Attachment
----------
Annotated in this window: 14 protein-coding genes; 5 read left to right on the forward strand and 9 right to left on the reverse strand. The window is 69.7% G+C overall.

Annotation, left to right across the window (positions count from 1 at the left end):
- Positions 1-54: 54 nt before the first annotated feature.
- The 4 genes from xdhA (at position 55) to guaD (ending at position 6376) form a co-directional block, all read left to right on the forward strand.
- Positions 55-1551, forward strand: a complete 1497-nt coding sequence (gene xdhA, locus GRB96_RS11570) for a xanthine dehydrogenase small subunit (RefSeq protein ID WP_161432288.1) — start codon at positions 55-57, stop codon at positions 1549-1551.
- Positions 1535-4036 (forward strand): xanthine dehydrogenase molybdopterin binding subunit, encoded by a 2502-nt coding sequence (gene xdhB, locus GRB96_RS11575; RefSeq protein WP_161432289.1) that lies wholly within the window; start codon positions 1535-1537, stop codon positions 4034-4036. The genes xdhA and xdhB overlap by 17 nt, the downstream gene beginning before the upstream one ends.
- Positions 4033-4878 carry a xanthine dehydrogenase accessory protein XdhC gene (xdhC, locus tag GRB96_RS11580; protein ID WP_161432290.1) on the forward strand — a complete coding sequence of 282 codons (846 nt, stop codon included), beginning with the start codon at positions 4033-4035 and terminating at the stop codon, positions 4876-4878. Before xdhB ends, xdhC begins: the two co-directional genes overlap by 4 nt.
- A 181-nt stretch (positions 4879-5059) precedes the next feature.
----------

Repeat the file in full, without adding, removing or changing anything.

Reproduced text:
Annotated in this window: 14 protein-coding genes; 5 read left to right on the forward strand and 9 right to left on the reverse strand. The window is 69.7% G+C overall.

Annotation, left to right across the window (positions count from 1 at the left end):
- Positions 1-54: 54 nt before the first annotated feature.
- The 4 genes from xdhA (at position 55) to guaD (ending at position 6376) form a co-directional block, all read left to right on the forward strand.
- Positions 55-1551, forward strand: a complete 1497-nt coding sequence (gene xdhA, locus GRB96_RS11570) for a xanthine dehydrogenase small subunit (RefSeq protein ID WP_161432288.1) — start codon at positions 55-57, stop codon at positions 1549-1551.
- Positions 1535-4036 (forward strand): xanthine dehydrogenase molybdopterin binding subunit, encoded by a 2502-nt coding sequence (gene xdhB, locus GRB96_RS11575; RefSeq protein WP_161432289.1) that lies wholly within the window; start codon positions 1535-1537, stop codon positions 4034-4036. The genes xdhA and xdhB overlap by 17 nt, the downstream gene beginning before the upstream one ends.
- Positions 4033-4878 carry a xanthine dehydrogenase accessory protein XdhC gene (xdhC, locus tag GRB96_RS11580; protein ID WP_161432290.1) on the forward strand — a complete coding sequence of 282 codons (846 nt, stop codon included), beginning with the start codon at positions 4033-4035 and terminating at the stop codon, positions 4876-4878. Before xdhB ends, xdhC begins: the two co-directional genes overlap by 4 nt.
- A 181-nt stretch (positions 4879-5059) precedes the next feature.